in the age of big tech, why is fashion returning to the world of cyberpunk?
There might have been dramatic advancements in the relationship between fashion and tech, but designers seem to be moving towards something a little more Y2K.
Photography Mitchell Sams
Last October, attendees to the Balenciaga spring/summer 19 show found themselves sitting in a tunnel covered with wrap-around LED screens and a mirrored floor, all constructed temporarily within a vast warehouse space. Before the show, a modest display of water droplets gave few clues as to what Demna Gvasalia was planning with his artist collaborator Jon Rafman. Then, as models began walking, the screens exploded into a light show that paid homage to the aesthetics of the early internet — referencing video games, and the infamous “blue screen of death”.
More recently, for autumn/winter 19, LVMH Prize-winner Marine Serre decided to hold her show in the bowels of a Parisian basement, kicking off her show with a laser show that lit up clothes, all of which had more than a whiff of a turn-of-the-millennium hacker aesthetic. Kim Jones’s first Cruise spectacular for Dior, held in Tokyo, saw him collaborate with the iconic Y2K-era artist Hajime Sorayama with an oversize sculpture of a slick, silver fembot. Then, for Louis Vuitton’s cruise offering, which took place in the the TWA Terminal at New York’s JFK airport — a 60s, space age architectural wonder that has recently been repurposed as a luxury hotel — Nicolas Ghesquière debuted a series of bags that were embedded with OLED screens lit up with imaginary, futuristic cityscapes.
In 2019, the worlds of fashion and tech have never been more intertwined. With advances in the field of wearable tech, you’ll find plenty of people sporting Fitbits or Hermès-designed Apple Watches; Amazon is trialling virtual mirrors that allow you try on outfits from the comfort of your own home; 3D-printed garments have hit the runway by designers from Iris van Herpen to Chanel couture. There are more possibilities than ever before to embrace and develop a vision of fashion’s future. Why, then, are so many designers reverting to an internet aesthetic from decades past?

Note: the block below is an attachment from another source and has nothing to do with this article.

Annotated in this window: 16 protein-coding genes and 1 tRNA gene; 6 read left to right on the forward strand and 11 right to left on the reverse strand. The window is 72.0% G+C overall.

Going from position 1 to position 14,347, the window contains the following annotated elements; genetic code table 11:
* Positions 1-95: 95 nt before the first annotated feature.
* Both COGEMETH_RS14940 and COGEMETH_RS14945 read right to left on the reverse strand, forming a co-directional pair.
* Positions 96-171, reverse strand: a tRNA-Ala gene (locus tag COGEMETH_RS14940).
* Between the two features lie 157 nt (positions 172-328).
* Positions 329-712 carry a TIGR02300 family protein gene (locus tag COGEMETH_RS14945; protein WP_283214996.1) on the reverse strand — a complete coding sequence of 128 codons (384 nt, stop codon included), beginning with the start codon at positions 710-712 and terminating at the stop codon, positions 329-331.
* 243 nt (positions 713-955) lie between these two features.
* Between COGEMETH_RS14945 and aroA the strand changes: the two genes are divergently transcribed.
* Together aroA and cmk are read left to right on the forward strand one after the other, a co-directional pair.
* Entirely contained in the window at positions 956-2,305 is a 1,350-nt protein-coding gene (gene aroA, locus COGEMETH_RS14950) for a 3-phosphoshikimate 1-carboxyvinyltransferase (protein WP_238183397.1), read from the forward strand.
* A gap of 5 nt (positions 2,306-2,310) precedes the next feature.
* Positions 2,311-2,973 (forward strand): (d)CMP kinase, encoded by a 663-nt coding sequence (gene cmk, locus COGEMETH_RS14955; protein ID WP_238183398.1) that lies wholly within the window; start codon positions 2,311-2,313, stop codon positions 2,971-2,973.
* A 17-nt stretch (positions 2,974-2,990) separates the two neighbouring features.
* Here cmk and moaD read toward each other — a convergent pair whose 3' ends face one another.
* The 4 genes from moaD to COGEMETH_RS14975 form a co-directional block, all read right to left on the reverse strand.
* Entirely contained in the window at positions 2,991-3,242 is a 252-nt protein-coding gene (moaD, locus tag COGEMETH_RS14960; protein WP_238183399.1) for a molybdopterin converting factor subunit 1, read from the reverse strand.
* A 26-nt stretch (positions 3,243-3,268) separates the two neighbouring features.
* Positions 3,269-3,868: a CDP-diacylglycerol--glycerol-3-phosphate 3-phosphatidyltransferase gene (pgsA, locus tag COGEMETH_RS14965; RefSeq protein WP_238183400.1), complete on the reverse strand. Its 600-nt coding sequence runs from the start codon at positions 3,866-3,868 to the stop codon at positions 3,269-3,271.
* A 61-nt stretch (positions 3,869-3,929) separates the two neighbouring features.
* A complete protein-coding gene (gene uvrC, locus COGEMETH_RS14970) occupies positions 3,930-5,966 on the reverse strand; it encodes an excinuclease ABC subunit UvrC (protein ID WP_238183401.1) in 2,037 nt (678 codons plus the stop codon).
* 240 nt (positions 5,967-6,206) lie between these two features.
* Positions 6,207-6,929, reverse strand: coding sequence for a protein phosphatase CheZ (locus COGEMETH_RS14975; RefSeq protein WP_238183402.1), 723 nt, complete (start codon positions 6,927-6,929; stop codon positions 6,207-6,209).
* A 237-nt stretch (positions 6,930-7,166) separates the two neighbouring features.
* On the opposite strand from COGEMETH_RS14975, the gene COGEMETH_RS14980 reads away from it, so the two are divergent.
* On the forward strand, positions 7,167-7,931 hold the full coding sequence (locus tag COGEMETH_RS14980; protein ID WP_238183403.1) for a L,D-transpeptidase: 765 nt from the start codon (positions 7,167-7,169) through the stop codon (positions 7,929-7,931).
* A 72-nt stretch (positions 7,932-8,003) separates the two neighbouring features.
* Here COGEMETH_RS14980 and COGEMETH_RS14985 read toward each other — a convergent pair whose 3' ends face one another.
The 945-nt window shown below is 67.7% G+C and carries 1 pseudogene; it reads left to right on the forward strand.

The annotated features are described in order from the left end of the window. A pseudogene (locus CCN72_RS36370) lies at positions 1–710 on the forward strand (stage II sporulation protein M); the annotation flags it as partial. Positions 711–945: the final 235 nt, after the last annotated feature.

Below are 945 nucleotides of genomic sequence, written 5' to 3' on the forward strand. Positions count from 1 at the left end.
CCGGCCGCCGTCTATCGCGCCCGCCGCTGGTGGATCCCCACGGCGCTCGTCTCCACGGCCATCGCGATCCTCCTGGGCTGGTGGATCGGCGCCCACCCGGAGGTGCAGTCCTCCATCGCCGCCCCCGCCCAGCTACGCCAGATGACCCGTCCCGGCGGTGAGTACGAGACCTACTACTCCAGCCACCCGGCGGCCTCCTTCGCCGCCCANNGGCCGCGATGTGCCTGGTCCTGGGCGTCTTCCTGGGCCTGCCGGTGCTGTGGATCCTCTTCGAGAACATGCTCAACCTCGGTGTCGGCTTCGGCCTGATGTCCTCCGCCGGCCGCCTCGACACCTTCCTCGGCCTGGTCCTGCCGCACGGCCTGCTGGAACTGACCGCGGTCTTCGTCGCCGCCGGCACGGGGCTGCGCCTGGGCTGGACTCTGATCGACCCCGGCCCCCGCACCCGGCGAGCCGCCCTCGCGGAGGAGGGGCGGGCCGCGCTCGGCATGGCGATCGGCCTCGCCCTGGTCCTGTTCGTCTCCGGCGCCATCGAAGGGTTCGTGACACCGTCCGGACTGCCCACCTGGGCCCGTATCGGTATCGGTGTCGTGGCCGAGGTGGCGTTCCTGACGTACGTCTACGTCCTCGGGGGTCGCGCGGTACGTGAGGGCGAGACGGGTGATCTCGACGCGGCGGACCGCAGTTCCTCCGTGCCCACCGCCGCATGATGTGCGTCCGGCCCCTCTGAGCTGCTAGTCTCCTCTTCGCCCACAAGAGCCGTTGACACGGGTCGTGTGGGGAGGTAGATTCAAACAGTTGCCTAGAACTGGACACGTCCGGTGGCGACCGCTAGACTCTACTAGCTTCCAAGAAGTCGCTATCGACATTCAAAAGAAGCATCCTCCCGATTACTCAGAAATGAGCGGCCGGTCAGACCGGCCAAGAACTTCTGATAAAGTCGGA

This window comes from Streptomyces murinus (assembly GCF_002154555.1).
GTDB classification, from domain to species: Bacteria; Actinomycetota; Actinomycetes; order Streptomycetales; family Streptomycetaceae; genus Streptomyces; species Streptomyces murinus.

As with so many trends dominating the fashion landscape, the origin comes most likely from Demna Gvasalia. The winking irony of internet culture is part of Demna’s DNA, whether that’s knowing pop cultural references to everything from DHL to James Cameron’s Titanic, or his instincts for cherry-picking from various style cultures and sticking them in a blender, with all the curation of an Instagram feed and the chaotic virality of meme culture. This is also the impetus behind the highly meme-able looks we’ve seen at Marine Serre and Louis Vuitton: in the wild west of the internet, even the most bizarre accessory can have its 15 minutes of fame.